This is a guest post from Tage Solberg from Solberghifi. Tag was kind enough to share with us his post processing method to control noise that can appear the shadows/dark parts of any digital image.
Even with a low noise cam like Canon EOS1DmkIII, “lifting” the shadows in an image will increase noise considerably. I often expose for the highlights to avoid clipping, and raise the shadows i post-processing.
When printing large I use this following method to get noise-free, saturated and detailed shadows.
The downside is; it will only work with static objects because it needs a +2 to +3EV bracketed shot.
I’m not talking about an awful HDR result here, but an natural looking image with shadows as clean as the highlights!!
A few weeks ago I’ve had the chance to feature Stina Stockholm as photographer of the week and in the comments Ivan asked
I love your work. I would love for you to write a tutorial on how to do your post editing in photoshop. especially the street pic with the brick, how do you get that depth and contrast? Have you used filters on any of these photos? thanks
Stina was kind enough to comply to Ivan’s request and shares with us her thoughts on HDR
If you are a Canon DSLR user you might be interested to download and test the new version of Canon’s RAW converter Digital Photo Professional, or DPP, version 188.8.131.52 that ships with the new Canon EOS 50D.
This download is NOT yet an official Canon release and available only for Microsoft Windows OS (English).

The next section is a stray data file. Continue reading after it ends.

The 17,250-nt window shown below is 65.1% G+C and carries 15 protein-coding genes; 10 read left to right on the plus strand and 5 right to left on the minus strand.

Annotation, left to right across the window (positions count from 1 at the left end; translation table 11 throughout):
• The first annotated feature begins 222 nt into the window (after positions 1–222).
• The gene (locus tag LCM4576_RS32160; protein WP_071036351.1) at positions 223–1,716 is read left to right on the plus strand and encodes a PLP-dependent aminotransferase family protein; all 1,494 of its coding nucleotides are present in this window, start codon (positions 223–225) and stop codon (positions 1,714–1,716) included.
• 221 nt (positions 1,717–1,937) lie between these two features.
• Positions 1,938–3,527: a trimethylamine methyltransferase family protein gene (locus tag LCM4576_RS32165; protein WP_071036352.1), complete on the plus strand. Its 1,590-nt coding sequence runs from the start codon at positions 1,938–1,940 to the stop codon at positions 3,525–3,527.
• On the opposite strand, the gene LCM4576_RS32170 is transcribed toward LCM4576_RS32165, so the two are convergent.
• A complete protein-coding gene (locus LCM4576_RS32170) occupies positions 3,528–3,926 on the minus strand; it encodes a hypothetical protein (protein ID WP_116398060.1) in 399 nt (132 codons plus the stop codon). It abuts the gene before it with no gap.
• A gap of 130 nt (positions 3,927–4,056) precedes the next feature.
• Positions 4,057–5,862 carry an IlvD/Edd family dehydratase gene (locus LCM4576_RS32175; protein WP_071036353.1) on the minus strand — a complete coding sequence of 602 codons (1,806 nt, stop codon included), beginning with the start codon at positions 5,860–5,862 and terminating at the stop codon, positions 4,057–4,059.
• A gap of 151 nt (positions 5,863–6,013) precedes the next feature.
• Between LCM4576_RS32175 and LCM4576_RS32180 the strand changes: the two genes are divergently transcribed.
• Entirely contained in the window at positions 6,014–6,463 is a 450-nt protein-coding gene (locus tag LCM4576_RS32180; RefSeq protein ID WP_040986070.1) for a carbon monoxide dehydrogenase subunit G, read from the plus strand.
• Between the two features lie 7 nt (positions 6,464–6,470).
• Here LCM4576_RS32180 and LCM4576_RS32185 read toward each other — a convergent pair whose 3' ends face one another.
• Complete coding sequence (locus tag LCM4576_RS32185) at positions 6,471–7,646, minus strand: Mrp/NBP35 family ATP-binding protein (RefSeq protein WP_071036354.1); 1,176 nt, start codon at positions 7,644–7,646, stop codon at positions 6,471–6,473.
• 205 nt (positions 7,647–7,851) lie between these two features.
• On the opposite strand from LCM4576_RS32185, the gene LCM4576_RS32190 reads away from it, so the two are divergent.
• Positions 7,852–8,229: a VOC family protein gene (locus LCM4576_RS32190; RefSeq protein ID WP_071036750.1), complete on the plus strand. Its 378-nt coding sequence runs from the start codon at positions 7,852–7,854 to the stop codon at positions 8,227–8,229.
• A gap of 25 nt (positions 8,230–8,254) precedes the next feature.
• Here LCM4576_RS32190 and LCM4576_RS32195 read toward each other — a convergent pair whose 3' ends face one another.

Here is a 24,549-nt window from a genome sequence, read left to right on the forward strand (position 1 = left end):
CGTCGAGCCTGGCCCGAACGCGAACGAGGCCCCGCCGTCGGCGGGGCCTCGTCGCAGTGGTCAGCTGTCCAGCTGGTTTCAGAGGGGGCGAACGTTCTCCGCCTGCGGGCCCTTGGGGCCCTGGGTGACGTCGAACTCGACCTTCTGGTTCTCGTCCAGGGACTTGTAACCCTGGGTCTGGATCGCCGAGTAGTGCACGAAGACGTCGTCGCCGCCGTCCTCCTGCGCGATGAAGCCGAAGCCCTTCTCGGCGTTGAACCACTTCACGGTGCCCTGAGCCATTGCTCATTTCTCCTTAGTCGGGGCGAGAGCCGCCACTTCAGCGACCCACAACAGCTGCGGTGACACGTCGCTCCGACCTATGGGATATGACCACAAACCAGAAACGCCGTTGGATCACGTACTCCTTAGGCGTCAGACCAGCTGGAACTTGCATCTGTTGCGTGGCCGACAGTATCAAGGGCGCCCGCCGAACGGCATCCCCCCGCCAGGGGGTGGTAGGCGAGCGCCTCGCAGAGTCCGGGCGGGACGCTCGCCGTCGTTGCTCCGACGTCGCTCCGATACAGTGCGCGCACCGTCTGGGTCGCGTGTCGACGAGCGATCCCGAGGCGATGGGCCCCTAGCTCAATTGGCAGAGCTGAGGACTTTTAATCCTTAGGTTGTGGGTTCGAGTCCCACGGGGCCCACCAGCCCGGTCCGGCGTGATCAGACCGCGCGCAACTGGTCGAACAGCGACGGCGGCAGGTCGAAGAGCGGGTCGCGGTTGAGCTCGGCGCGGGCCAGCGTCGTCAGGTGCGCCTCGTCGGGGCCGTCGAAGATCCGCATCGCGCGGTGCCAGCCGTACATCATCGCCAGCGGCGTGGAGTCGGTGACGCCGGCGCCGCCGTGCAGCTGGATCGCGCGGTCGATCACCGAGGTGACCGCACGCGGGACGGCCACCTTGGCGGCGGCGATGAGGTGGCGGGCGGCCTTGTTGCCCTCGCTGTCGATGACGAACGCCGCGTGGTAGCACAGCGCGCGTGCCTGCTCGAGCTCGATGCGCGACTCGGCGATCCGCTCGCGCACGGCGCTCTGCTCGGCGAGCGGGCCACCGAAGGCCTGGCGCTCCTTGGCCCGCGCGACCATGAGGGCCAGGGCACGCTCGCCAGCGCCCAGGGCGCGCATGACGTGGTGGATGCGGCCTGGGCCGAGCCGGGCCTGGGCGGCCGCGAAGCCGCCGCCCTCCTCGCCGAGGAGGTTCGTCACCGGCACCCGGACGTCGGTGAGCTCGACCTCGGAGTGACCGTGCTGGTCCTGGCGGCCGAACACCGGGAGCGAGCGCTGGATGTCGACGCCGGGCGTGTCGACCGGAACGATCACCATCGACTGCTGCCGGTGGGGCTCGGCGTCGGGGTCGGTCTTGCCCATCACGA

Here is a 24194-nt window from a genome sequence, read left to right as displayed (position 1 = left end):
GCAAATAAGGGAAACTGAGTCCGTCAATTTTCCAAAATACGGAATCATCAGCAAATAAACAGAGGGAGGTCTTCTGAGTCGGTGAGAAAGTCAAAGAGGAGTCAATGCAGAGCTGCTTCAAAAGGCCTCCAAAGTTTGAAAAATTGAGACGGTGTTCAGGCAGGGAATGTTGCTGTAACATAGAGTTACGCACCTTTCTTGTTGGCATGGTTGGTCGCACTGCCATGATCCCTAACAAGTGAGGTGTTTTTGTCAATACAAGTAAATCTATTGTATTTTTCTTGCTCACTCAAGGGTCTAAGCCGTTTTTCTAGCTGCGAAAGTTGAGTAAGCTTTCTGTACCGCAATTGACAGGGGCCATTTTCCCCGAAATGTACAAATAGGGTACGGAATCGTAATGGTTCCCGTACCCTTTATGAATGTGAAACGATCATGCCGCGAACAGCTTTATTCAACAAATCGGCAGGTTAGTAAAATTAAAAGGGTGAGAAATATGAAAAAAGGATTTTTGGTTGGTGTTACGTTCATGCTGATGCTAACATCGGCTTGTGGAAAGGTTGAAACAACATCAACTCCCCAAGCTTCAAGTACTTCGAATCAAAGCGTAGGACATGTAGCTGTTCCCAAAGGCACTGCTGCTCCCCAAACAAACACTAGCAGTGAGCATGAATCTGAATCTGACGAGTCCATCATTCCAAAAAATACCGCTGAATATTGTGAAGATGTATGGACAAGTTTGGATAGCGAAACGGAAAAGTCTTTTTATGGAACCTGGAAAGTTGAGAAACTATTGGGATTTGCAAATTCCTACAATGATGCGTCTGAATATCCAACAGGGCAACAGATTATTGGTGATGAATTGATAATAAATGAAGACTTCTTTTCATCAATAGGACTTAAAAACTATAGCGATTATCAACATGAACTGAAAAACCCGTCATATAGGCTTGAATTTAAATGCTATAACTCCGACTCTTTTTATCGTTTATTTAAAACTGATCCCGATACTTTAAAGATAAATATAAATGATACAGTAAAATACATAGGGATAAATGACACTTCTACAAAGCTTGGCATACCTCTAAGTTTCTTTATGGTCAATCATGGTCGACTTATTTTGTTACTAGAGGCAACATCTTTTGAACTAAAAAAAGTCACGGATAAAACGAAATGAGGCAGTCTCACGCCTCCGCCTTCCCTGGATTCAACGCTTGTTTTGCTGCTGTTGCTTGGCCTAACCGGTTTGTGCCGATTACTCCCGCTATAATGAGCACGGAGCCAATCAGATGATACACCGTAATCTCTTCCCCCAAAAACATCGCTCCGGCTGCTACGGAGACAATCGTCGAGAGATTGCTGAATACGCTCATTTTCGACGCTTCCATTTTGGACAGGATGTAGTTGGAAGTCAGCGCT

By the way this is a full version, not an upgrade and doesn’t require any previous version installed.
Ever since I switched to Microsoft Windows Vista from Windows XP I have been running into problems with my custom monitor profile. No matter what I did Windows Vista was switching back to the default profile every time UAC was invoked.
The obvious way to solve this problem is by disabling UAC. To do so
- Run msconfig
- Switch to the “Tools” tab
- Scroll down and select “Disable UAC”
- Click Launch and restart your computer
If you are struggling with DPP 3.2 ” ((“Canon Digital Photo Professional”))” than check this Canon site. It has good and downloadable video tutorials explaining in details the different tools and functionalities of DPP 3.2.
I think we can all benefit from these, newbie and advanced users alike since there is always something we might have missed. I know I did miss the batch renaming part !